top of page

How to deal with big changes in your life

Big changes can come into our life almost unexpectedly. Here you can learn some techniques that will help you cope.

I recently had a visit to the ER that turned into an emergency surgery. While I did not plan to stay in the hospital for 7 days and take 2 weeks off for recovery, I was lucky enough to have insurance and a job waiting for me at the end of my ordeal.

Not everyone has the same luck and I would like to share with you my latest reading, bestseller "Option B" by Sheryl Sandberg and Adam Grant.

In this book, Sheryl (who is currently the Chief Operating Officer for Facebook) describes her grief after her husband's death and how even having financial stability wasn't enough for her. She described how the discernment of how the 3 p's of grief affected her life, was a key factor to help her endure the emotional pain that followed her husband's death. The 3 p's of grief stand for personalization, pervasiveness, and permanence. Personalization refers to self-blame for what had happened. The way Sandberg described it is: "This is the lesson that not everything that happens to us happens because of us". In many cases, our brain tries to find a logical explanation for the unexpected and we tend to blame ourselves as a coping mechanism to deal with the pain. Unfortunately, this distorted perception leads us to remain sad and depressed and keeps us from normal functioning. Pervasiveness refers to the perception that one negative event translates into every other area of your life. For example, you may have hospital bills to pay and the worry won't leave your mind when you're at work or putting your kids to sleep. As Sandberg portrays it, those times when she was able to fully engage in a business discussion, were the only times she was able to briefly forget about her grief. Keeping ourselves busy can help to alleviate the pain, but not so much that we forget to address our emotions later. Here is where Permanence appears as if the pain will never end, but the more one accepts the pain and the emotions around it, the easier it becomes to overcome it.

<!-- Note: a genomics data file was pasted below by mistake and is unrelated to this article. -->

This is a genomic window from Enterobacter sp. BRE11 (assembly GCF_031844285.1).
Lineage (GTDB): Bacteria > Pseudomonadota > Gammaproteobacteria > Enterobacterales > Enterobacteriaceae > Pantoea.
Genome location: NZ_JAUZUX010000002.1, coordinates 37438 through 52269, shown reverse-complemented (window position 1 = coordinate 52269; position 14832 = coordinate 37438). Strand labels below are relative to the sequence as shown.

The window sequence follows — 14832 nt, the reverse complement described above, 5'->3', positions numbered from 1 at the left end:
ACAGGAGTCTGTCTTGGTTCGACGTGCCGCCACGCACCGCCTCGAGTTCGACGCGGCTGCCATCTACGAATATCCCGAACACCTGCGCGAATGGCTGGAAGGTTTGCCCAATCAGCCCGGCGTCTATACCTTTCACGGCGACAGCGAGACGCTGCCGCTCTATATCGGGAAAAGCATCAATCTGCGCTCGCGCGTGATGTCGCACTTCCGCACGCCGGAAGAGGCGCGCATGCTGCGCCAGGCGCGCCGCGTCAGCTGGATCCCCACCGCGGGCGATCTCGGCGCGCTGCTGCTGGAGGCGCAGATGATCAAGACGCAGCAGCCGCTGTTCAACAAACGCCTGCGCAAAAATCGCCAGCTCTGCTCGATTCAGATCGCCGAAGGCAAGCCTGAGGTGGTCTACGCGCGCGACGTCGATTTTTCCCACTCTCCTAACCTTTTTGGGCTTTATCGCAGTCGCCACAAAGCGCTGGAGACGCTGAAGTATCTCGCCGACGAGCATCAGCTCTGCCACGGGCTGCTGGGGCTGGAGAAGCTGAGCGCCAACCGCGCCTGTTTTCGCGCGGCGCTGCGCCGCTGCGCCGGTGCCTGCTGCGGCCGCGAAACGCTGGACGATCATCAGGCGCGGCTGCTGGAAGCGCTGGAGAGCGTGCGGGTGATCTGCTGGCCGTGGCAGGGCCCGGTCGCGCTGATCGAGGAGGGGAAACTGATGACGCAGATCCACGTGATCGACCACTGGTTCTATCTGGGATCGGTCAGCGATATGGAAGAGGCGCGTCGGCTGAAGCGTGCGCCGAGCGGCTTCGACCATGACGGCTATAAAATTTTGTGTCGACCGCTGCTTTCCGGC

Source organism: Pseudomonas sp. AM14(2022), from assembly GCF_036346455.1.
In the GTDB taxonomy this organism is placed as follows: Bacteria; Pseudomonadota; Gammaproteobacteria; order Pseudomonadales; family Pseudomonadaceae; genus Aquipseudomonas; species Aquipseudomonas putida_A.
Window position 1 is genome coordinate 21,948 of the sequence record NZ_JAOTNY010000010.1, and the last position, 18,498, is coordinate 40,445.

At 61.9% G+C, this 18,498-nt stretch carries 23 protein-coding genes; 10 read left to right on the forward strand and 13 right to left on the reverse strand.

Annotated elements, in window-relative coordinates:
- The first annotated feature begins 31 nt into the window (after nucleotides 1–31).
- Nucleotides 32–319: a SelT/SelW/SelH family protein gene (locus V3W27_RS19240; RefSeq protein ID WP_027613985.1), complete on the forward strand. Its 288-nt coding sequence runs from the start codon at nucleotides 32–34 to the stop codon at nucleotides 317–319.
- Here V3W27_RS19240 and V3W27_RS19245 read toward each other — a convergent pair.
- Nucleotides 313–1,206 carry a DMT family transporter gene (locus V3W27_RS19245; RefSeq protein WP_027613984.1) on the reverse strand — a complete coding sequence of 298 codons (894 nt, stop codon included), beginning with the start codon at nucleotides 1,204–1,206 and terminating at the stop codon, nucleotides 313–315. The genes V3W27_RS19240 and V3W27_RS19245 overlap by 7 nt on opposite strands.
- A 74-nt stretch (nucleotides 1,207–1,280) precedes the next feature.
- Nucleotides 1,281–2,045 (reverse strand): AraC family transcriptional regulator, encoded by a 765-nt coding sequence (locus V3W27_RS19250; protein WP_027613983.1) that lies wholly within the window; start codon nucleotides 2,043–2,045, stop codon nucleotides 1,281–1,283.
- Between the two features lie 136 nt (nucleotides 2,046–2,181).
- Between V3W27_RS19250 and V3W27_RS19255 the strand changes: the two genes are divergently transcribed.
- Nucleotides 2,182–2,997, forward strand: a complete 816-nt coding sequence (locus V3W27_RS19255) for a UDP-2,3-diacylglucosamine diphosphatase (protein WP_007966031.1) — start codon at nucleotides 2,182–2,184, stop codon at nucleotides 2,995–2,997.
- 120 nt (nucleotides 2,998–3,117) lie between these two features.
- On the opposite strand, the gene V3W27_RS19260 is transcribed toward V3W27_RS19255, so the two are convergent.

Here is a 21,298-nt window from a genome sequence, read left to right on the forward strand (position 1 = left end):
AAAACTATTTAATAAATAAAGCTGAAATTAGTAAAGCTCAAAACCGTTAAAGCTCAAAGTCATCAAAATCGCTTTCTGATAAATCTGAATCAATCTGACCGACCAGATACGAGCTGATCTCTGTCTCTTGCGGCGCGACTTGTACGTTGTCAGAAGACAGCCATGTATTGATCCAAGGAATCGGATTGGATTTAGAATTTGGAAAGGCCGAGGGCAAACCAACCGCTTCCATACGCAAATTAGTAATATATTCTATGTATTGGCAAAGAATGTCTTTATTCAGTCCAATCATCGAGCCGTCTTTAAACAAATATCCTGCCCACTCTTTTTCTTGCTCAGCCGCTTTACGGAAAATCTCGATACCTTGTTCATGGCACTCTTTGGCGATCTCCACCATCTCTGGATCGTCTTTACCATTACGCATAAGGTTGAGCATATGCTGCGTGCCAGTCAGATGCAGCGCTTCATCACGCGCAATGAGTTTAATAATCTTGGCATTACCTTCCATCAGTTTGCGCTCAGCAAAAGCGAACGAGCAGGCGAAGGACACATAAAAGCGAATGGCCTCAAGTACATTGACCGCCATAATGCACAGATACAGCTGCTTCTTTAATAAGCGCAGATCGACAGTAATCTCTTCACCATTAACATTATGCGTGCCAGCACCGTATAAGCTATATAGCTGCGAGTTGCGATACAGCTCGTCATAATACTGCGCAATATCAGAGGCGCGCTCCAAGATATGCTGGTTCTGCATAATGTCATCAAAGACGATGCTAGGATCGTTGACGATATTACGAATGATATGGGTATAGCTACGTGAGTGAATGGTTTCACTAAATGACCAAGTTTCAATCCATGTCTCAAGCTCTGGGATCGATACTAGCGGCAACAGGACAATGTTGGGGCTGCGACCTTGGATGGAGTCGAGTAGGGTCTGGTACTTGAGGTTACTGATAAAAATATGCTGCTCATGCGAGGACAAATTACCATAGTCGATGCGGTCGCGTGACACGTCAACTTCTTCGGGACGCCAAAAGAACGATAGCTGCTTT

In Dialectical Behavior Therapy, there is a term called "Radical Acceptance" which Marsha Linehan defines as completely accepting emotions in your mind, body, and your heart. As Linehan states it: "It’s when you stop fighting reality, stop throwing tantrums because reality is not the way you want it, and let go of bitterness."

I hope this information can be of help to help you cope with big changes. To learn more about Radical Acceptance, please review the following link:

bottom of page